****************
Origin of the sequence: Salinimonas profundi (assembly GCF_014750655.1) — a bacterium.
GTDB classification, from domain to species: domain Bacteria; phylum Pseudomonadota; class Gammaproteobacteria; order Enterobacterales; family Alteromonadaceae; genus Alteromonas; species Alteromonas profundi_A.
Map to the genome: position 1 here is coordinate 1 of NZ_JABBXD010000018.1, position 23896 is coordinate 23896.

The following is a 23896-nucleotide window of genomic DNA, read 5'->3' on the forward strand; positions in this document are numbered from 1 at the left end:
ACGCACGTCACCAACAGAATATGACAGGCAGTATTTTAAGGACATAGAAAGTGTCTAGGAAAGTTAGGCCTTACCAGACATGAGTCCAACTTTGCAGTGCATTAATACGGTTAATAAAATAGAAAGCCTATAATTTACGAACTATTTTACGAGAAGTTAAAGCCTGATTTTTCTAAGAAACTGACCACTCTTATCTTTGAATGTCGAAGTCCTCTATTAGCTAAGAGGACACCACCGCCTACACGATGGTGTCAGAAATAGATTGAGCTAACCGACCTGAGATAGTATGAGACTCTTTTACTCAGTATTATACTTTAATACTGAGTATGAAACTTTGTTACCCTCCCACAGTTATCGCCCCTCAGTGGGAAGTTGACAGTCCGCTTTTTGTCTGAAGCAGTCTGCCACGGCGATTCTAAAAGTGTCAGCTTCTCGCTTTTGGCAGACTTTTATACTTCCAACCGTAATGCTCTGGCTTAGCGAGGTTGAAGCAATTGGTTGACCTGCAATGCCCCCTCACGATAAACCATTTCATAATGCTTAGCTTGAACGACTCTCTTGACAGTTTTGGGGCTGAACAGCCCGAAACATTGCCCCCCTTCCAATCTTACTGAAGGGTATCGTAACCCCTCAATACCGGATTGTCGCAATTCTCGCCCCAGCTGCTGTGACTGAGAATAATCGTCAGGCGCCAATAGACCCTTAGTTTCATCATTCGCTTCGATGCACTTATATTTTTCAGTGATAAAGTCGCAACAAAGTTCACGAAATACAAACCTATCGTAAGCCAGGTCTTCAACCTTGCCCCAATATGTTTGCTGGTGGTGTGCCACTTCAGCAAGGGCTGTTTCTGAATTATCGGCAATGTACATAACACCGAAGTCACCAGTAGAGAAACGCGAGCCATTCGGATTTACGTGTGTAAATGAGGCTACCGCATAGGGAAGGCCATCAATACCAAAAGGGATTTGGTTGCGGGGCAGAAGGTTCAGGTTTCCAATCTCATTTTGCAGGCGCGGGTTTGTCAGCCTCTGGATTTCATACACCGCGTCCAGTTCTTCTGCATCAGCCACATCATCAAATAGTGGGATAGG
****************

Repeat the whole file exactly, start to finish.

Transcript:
Origin of the sequence: Salinimonas profundi (assembly GCF_014750655.1) — a bacterium.
GTDB classification, from domain to species: domain Bacteria; phylum Pseudomonadota; class Gammaproteobacteria; order Enterobacterales; family Alteromonadaceae; genus Alteromonas; species Alteromonas profundi_A.
Map to the genome: position 1 here is coordinate 1 of NZ_JABBXD010000018.1, position 23896 is coordinate 23896.

The following is a 23896-nucleotide window of genomic DNA, read 5'->3' on the forward strand; positions in this document are numbered from 1 at the left end:
ACGCACGTCACCAACAGAATATGACAGGCAGTATTTTAAGGACATAGAAAGTGTCTAGGAAAGTTAGGCCTTACCAGACATGAGTCCAACTTTGCAGTGCATTAATACGGTTAATAAAATAGAAAGCCTATAATTTACGAACTATTTTACGAGAAGTTAAAGCCTGATTTTTCTAAGAAACTGACCACTCTTATCTTTGAATGTCGAAGTCCTCTATTAGCTAAGAGGACACCACCGCCTACACGATGGTGTCAGAAATAGATTGAGCTAACCGACCTGAGATAGTATGAGACTCTTTTACTCAGTATTATACTTTAATACTGAGTATGAAACTTTGTTACCCTCCCACAGTTATCGCCCCTCAGTGGGAAGTTGACAGTCCGCTTTTTGTCTGAAGCAGTCTGCCACGGCGATTCTAAAAGTGTCAGCTTCTCGCTTTTGGCAGACTTTTATACTTCCAACCGTAATGCTCTGGCTTAGCGAGGTTGAAGCAATTGGTTGACCTGCAATGCCCCCTCACGATAAACCATTTCATAATGCTTAGCTTGAACGACTCTCTTGACAGTTTTGGGGCTGAACAGCCCGAAACATTGCCCCCCTTCCAATCTTACTGAAGGGTATCGTAACCCCTCAATACCGGATTGTCGCAATTCTCGCCCCAGCTGCTGTGACTGAGAATAATCGTCAGGCGCCAATAGACCCTTAGTTTCATCATTCGCTTCGATGCACTTATATTTTTCAGTGATAAAGTCGCAACAAAGTTCACGAAATACAAACCTATCGTAAGCCAGGTCTTCAACCTTGCCCCAATATGTTTGCTGGTGGTGTGCCACTTCAGCAAGGGCTGTTTCTGAATTATCGGCAATGTACATAACACCGAAGTCACCAGTAGAGAAACGCGAGCCATTCGGATTTACGTGTGTAAATGAGGCTACCGCATAGGGAAGGCCATCAATACCAAAAGGGATTTGGTTGCGGGGCAGAAGGTTCAGGTTTCCAATCTCATTTTGCAGGCGCGGGTTTGTCAGCCTCTGGATTTCATACACCGCGTCCAGTTCTTCTGCATCAGCCACATCATCAAATAGTGGGATAGG